The first step is to have an understanding of how these accounts are taxed in order to give a better indication of where your different securities can best thrive. The next step is to have an idea for the tax-efficiency of each security.
Securities through the eye of taxes
The tax-efficiency of each security will help reveal how the security will be taxed and which type of account will help give it the best return over time. This is just a general overview of securities, please make an appointment to discuss your particular situation. We are going to discuss three of the main assets you will come across along with their relative tax-efficiency.
The first being individual stocks. In general, these assets are often quite tax-efficient, especially when held for at least one year because this allows for long-term capital gains tax whose tax percentage is lower than most ordinary income tax rates. Your particular tax bracket is indicative of the percentage of capital gains tax you will pay.
Bonds, on the other hand, often fall into the tax-inefficient category namely due to the fact that the interest payments they accrue are taxed at the ordinary income rate. As a rule of thumb, the more tax-inefficient an asset is, the more money you will pay on it each year if it is held in a taxable account.
The last types of accounts we are going to look at today are mutual funds and ETFs which can be both tax-efficient and inefficient. ETFs are often tax-efficient but their downfall can be the turnover rate, delivering short-term capital gains which are taxed at a higher rate. Volatility is the main factor that can contribute to making mutual funds and ETFs fall back and forth on the efficiency scale.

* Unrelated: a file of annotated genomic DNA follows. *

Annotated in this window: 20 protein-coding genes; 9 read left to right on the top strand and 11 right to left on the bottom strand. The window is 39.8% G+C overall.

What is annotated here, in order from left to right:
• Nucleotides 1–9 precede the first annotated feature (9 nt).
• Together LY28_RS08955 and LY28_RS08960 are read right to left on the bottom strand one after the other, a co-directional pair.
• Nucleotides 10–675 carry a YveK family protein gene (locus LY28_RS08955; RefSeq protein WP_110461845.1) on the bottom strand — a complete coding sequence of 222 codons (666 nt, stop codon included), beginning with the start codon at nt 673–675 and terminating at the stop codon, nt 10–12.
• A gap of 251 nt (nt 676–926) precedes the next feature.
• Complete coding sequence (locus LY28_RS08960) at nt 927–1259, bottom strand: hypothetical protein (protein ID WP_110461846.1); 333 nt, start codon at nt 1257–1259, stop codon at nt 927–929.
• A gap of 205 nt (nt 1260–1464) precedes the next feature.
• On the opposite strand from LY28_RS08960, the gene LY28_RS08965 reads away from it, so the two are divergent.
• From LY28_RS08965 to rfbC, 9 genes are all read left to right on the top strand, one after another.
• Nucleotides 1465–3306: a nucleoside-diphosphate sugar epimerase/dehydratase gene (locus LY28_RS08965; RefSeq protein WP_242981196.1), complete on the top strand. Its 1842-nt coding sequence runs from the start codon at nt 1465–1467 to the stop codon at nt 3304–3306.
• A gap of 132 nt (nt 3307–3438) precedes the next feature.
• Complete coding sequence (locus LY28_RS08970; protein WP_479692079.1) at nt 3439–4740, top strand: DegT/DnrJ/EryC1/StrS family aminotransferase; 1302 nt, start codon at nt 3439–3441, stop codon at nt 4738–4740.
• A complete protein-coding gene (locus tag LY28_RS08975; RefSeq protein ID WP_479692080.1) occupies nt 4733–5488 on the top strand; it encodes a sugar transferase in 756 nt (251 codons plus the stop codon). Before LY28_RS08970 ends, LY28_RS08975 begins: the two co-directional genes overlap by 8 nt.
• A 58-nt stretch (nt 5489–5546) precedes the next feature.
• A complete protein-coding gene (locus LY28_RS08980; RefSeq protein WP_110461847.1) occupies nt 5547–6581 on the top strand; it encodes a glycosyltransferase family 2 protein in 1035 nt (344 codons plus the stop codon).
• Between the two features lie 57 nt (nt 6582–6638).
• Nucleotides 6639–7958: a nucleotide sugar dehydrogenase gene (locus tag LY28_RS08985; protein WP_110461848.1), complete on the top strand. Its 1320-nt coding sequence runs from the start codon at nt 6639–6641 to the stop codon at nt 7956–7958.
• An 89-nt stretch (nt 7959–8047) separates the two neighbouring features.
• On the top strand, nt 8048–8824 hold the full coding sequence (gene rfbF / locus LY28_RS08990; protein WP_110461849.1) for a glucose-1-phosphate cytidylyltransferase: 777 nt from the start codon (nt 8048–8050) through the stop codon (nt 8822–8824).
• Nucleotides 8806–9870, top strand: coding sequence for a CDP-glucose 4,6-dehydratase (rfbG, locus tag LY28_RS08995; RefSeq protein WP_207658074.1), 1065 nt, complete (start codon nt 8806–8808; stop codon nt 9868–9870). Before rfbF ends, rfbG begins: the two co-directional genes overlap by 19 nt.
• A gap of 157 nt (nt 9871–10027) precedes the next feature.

Remember, these are generalizations to help you think about the way that your assets are viewed from a tax perspective. It is important to work with a professional to develop a unique strategy for your investment goals.
Which security goes where?
Now that you have an idea of the type of accounts available to you and the general tax-efficiency level of each security, it is time to get to the fun part: determining which securities to put in each account. Today, we are going to talk about a couple of strategies that could help.
The first is to place the most tax-efficient assets in taxable accounts. This could include municipal securities and municipal mutual funds, ETFs, as well as tax-managed mutual funds and other managed accounts.
The second strategy is to place the most tax-inefficient assets in tax-deferred or tax-exempt accounts. High turnover stock, for example, would be best suited in a 401(k) or IRA since they don’t trigger taxes while housed inside the account. The same holds true for taxable bonds and corporate bonds. Real Estate Investment Trusts are another asset that makes sense in this type of account.
The bottom line
Asset location can be an important part of your investment strategy. Understanding how your investments are taxed can help maximize your return. Each person’s investing needs will be different. Be sure that you work with your financial advisor to help create a plan that will work best for you and your goals.
Here at Step by Step, proactive tax planning is an integral component of what we do. Taxes impact your financial strategy in an important way and we want to ensure that you are empowered to make smart, confident choices with your financial future. Give us a call to learn more. We can’t wait to hear from you!